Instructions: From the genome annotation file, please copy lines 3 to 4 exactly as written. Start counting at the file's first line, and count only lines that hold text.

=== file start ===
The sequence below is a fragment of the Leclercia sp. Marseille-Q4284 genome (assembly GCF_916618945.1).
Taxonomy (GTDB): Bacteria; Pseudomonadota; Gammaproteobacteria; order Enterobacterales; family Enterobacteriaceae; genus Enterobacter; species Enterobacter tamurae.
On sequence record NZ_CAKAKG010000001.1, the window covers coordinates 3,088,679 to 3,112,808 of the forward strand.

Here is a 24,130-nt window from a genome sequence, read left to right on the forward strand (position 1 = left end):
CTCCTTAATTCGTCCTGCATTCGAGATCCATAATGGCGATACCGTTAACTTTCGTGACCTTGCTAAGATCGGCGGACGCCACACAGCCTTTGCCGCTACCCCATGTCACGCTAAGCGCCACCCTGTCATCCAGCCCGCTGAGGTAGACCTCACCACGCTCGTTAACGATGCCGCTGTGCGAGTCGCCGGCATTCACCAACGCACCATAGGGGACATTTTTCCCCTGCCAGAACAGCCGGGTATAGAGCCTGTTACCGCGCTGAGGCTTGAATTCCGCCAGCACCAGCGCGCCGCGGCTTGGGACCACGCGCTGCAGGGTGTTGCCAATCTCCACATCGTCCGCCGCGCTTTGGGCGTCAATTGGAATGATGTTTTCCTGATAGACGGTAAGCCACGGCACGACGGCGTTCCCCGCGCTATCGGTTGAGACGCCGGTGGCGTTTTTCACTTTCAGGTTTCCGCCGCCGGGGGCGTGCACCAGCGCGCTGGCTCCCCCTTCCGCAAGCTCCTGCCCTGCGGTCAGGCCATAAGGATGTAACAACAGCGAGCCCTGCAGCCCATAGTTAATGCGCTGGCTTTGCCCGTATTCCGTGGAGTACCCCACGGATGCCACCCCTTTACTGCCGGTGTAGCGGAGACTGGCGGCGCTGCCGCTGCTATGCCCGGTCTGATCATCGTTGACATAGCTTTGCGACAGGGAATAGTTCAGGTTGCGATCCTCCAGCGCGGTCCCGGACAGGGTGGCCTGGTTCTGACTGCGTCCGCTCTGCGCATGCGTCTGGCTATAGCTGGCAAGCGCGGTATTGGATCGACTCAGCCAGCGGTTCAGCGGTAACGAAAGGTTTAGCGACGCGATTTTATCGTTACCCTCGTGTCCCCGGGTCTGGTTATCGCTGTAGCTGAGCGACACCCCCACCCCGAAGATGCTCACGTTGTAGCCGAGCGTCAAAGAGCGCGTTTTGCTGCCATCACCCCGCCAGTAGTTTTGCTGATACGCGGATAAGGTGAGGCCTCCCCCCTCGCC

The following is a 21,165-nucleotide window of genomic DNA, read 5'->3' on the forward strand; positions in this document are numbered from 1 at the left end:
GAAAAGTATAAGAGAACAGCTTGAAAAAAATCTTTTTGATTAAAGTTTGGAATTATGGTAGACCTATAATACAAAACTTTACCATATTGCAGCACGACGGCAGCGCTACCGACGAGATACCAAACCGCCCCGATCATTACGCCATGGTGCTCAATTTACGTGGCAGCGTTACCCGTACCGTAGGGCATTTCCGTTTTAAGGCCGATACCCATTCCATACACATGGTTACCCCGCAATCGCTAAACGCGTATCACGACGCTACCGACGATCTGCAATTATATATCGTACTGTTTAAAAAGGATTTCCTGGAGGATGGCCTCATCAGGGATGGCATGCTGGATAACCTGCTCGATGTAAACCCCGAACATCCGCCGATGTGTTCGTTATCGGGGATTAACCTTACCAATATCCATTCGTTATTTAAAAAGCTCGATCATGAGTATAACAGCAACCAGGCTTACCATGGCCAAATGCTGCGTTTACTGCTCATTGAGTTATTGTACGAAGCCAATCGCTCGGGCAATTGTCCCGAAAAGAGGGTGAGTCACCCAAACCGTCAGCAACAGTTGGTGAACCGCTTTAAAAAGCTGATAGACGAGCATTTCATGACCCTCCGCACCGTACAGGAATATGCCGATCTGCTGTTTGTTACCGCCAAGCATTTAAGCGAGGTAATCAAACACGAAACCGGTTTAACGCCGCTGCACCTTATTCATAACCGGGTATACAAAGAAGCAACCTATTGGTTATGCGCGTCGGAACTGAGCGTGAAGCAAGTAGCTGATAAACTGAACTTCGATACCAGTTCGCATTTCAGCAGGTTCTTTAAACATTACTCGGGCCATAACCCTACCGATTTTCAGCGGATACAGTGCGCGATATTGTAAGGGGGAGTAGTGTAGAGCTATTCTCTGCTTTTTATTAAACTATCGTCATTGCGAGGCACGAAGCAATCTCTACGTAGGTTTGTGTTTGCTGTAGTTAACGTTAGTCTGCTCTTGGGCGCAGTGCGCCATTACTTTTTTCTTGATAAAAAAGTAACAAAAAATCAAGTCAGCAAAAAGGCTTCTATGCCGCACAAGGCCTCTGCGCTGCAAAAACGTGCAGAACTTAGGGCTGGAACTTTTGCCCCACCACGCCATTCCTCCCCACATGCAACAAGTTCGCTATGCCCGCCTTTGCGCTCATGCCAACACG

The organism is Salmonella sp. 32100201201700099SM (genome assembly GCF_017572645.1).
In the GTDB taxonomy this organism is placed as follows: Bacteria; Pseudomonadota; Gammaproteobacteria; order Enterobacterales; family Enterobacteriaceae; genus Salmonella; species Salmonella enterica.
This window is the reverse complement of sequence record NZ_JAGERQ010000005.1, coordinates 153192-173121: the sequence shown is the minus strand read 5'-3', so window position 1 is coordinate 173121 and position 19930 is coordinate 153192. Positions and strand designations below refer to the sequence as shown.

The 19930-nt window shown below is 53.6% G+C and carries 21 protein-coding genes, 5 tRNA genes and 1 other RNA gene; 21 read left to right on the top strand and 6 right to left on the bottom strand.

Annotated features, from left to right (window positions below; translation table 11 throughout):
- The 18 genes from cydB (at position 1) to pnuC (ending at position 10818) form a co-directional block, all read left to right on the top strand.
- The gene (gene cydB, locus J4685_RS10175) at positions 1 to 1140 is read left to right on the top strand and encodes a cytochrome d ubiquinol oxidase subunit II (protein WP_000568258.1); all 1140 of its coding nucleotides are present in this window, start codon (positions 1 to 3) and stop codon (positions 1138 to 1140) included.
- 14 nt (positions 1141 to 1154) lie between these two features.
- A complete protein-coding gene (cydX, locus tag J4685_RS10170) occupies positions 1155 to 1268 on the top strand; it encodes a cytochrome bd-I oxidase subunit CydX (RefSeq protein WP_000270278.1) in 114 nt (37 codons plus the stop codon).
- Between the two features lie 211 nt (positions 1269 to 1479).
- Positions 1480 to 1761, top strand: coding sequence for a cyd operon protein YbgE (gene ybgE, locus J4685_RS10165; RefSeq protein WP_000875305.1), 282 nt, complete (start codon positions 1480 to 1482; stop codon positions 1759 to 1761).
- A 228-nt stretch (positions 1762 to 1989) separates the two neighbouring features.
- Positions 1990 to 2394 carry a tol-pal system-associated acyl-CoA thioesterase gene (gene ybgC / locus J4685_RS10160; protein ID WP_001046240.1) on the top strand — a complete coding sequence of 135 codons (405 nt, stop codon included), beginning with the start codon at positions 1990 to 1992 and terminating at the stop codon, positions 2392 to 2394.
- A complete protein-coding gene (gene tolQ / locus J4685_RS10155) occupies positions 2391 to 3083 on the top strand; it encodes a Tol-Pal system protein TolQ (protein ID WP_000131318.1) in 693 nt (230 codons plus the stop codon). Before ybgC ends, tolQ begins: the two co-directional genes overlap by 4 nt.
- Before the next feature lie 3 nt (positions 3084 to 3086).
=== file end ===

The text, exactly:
On sequence record NZ_CAKAKG010000001.1, the window covers coordinates 3,088,679 to 3,112,808 of the forward strand.

Here is a 24,130-nt window from a genome sequence, read left to right on the forward strand (position 1 = left end):